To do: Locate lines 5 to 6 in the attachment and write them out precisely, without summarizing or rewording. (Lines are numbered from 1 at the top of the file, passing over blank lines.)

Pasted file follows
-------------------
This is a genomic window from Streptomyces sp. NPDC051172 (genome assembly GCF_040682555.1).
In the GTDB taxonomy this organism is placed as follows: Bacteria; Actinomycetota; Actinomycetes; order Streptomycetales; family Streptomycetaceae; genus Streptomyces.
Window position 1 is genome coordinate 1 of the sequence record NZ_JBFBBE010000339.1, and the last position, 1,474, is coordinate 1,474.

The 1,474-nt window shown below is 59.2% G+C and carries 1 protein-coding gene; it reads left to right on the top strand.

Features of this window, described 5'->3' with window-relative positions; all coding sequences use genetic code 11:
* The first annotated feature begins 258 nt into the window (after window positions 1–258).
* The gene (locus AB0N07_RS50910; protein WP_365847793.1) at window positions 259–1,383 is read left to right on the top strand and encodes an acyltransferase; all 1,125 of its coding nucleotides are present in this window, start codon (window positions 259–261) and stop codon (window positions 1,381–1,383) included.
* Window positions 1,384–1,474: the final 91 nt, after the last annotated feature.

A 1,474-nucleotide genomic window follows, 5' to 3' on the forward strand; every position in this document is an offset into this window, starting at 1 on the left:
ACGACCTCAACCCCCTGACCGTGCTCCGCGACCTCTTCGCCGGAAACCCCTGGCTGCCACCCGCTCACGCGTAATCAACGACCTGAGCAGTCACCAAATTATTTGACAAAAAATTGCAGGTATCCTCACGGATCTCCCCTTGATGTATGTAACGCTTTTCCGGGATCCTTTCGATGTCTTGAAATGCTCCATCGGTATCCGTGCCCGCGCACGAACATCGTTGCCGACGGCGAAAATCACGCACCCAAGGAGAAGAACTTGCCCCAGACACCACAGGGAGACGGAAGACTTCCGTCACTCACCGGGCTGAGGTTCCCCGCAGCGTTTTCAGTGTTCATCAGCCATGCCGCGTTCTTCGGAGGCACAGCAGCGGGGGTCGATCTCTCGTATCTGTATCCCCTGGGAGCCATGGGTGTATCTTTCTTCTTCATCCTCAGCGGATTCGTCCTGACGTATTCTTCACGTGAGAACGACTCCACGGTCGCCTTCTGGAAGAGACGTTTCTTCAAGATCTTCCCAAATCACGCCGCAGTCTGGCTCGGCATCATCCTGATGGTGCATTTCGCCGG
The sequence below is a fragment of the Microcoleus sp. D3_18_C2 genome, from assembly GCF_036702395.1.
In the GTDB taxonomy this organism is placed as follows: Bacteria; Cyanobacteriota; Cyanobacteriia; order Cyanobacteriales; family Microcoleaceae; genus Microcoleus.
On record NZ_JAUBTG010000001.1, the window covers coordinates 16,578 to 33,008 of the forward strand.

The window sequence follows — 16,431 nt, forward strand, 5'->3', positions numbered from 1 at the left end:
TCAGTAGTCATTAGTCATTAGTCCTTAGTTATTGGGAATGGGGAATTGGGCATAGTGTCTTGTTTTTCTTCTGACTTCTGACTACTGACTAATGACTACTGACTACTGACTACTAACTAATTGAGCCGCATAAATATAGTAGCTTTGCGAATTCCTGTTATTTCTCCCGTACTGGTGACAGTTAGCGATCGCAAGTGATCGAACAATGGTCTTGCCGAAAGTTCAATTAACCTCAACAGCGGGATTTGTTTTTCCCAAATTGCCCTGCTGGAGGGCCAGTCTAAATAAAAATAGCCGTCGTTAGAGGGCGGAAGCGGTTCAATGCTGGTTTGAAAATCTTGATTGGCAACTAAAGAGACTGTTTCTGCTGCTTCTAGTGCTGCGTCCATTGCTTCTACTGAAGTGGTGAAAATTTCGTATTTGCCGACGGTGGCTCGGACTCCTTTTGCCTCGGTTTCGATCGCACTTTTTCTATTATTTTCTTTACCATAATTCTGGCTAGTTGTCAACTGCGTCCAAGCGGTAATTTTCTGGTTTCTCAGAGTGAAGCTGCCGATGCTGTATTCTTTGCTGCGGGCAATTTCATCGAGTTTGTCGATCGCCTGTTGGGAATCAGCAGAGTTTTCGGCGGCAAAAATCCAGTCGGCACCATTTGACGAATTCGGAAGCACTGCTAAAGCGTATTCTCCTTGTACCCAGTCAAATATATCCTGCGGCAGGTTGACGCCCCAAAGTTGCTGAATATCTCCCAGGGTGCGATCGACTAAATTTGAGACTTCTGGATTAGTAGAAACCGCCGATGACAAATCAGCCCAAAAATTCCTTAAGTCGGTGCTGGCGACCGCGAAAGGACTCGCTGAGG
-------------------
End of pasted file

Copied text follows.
Features of this window, described 5'->3' with window-relative positions; all coding sequences use genetic code 11:
* The first annotated feature begins 258 nt into the window (after window positions 1–258).